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Title: Potential of hybridisation of the thermochemical hybrid-sulphur cycle for the production of hydrogen by using nuclear and solar energy in the same plant

Authors: Nathalie Monnerie, Mark Schmitz, Martin Roeb, Dominik Quantius, Daniela Graf, Christian Sattler, Daniel De Lorenzo

Addresses: German Aerospace Centre – DLR, Institute of Technical Thermodynamics – Solar Research, 51147 Cologne, Germany. ' German Aerospace Centre – DLR, Institute of Technical Thermodynamics – Solar Research, 51147 Cologne, Germany. ' German Aerospace Centre – DLR, Institute of Technical Thermodynamics – Solar Research, 51147 Cologne, Germany. ' German Aerospace Centre – DLR, Institute of Technical Thermodynamics – Solar Research, 51147 Cologne, Germany. ' German Aerospace Centre – DLR, Institute of Technical Thermodynamics – Solar Research, 51147 Cologne, Germany. ' German Aerospace Centre – DLR, Institute of Technical Thermodynamics – Solar Research, 51147 Cologne, Germany. ' Empresarios Agrupados Internacional, S.A., EA – Madrid, Spain

Abstract: The search for a sustainable, CO2-free massive hydrogen production route is a strong need, if one takes into account the world-wide increasing energy demand, the deterioration of fossil fuel reserves and in particular the increasing CO2 concentration leading to global warming. Thermo-chemical cycles for water splitting are considered as a promising alternative of emission-free routes of massive hydrogen production – with potentially higher efficiencies and lower costs compared to alkaline electrolysis of water. The hybrid-sulphur cycle was chosen as one of the most promising cycles from the |sulphur family| of processes. Different process schemes using concentrated sunlight or nuclear generated heat or a combination of both have been elaborated and analysed by a comparative techno-economic study with regard to their potential of a large-scale hydrogen production. Options for a hybridisation of the energy supply between solar and nuclear have been also investigated, particular focused on the coupling of concentrated solar radiation into a round-the-clock operated process. Process design and simulation, industrial scale-up assessments including safety analysis and cost evaluations were performed to analyse reliability and potential of those process concepts.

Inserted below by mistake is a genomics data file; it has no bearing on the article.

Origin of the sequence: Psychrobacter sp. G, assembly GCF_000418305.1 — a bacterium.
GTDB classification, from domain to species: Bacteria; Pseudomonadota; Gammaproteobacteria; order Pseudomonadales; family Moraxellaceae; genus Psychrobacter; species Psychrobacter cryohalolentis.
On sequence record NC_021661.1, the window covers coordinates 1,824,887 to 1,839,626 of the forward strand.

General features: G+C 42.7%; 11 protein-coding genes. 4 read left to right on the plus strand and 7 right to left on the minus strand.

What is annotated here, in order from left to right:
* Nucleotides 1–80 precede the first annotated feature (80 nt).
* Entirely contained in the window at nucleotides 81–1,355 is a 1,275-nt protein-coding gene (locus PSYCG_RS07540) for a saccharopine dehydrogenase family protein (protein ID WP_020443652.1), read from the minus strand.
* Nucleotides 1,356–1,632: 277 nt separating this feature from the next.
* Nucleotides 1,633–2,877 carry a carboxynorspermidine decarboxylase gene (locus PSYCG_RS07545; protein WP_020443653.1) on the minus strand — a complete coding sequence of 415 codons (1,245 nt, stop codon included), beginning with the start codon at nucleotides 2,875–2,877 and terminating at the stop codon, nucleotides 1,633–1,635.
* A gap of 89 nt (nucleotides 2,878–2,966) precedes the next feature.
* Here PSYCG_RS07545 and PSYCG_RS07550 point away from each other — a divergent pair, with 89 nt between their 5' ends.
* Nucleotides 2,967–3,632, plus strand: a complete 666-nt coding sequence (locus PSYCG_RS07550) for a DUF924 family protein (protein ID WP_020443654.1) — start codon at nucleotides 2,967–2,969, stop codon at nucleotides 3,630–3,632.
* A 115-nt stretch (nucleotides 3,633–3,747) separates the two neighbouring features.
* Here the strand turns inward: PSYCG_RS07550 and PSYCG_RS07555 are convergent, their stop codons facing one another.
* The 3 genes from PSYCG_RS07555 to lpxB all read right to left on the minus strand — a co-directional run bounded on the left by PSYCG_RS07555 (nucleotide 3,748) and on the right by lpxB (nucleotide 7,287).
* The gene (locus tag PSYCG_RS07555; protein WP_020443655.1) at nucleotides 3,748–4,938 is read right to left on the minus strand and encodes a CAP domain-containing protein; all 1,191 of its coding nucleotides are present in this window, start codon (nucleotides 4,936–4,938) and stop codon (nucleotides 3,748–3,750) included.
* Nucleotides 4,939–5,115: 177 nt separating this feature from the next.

Keywords: thermochemical cycle; hybrid sulphur cycle; solar energy; economics; sulphur-iodine cycle; sulphuric acid; process modelling; nuclear energy; solar power; nuclear power; water splitting; hydrogen production; process design; simulation; safety analysis; cost evaluation; reliability.

DOI: 10.1504/IJNHPA.2011.038343

International Journal of Nuclear Hydrogen Production and Applications, 2011 Vol.2 No.3, pp.178 - 201

Available online: 28 Jan 2011 *

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